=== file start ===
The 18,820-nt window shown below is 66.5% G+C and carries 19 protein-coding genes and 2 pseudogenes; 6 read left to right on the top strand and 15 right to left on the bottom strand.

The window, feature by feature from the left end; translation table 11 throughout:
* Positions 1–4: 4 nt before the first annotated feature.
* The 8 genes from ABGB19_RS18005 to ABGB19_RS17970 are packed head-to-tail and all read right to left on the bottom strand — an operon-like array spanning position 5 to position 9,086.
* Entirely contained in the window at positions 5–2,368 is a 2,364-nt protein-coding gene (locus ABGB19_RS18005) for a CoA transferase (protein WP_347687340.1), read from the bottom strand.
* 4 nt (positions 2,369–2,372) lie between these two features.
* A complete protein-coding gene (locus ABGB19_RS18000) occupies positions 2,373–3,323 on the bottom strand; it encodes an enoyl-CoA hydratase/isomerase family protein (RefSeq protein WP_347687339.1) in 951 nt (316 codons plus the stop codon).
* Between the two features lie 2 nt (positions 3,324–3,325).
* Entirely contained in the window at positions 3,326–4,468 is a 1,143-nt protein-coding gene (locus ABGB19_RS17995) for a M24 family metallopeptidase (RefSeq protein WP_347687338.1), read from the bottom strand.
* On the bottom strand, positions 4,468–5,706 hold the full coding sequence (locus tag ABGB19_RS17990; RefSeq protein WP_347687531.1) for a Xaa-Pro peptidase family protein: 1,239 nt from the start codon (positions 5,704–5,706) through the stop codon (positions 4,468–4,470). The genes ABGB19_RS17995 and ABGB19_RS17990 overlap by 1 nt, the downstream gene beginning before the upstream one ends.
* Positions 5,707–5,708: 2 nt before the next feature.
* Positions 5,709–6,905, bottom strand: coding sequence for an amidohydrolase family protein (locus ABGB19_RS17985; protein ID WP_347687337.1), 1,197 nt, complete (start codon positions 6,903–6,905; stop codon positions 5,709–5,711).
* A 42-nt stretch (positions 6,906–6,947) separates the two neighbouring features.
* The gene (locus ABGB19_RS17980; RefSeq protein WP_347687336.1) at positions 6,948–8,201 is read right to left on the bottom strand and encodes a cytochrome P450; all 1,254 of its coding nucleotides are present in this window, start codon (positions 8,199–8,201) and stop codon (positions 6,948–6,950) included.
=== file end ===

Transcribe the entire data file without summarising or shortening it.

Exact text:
The 18,820-nt window shown below is 66.5% G+C and carries 19 protein-coding genes and 2 pseudogenes; 6 read left to right on the top strand and 15 right to left on the bottom strand.

The window, feature by feature from the left end; translation table 11 throughout:
* Positions 1–4: 4 nt before the first annotated feature.
* The 8 genes from ABGB19_RS18005 to ABGB19_RS17970 are packed head-to-tail and all read right to left on the bottom strand — an operon-like array spanning position 5 to position 9,086.
* Entirely contained in the window at positions 5–2,368 is a 2,364-nt protein-coding gene (locus ABGB19_RS18005) for a CoA transferase (protein WP_347687340.1), read from the bottom strand.
* 4 nt (positions 2,369–2,372) lie between these two features.
* A complete protein-coding gene (locus ABGB19_RS18000) occupies positions 2,373–3,323 on the bottom strand; it encodes an enoyl-CoA hydratase/isomerase family protein (RefSeq protein WP_347687339.1) in 951 nt (316 codons plus the stop codon).
* Between the two features lie 2 nt (positions 3,324–3,325).
* Entirely contained in the window at positions 3,326–4,468 is a 1,143-nt protein-coding gene (locus ABGB19_RS17995) for a M24 family metallopeptidase (RefSeq protein WP_347687338.1), read from the bottom strand.
* On the bottom strand, positions 4,468–5,706 hold the full coding sequence (locus tag ABGB19_RS17990; RefSeq protein WP_347687531.1) for a Xaa-Pro peptidase family protein: 1,239 nt from the start codon (positions 5,704–5,706) through the stop codon (positions 4,468–4,470). The genes ABGB19_RS17995 and ABGB19_RS17990 overlap by 1 nt, the downstream gene beginning before the upstream one ends.
* Positions 5,707–5,708: 2 nt before the next feature.
* Positions 5,709–6,905, bottom strand: coding sequence for an amidohydrolase family protein (locus ABGB19_RS17985; protein ID WP_347687337.1), 1,197 nt, complete (start codon positions 6,903–6,905; stop codon positions 5,709–5,711).
* A 42-nt stretch (positions 6,906–6,947) separates the two neighbouring features.
* The gene (locus ABGB19_RS17980; RefSeq protein WP_347687336.1) at positions 6,948–8,201 is read right to left on the bottom strand and encodes a cytochrome P450; all 1,254 of its coding nucleotides are present in this window, start codon (positions 8,199–8,201) and stop codon (positions 6,948–6,950) included.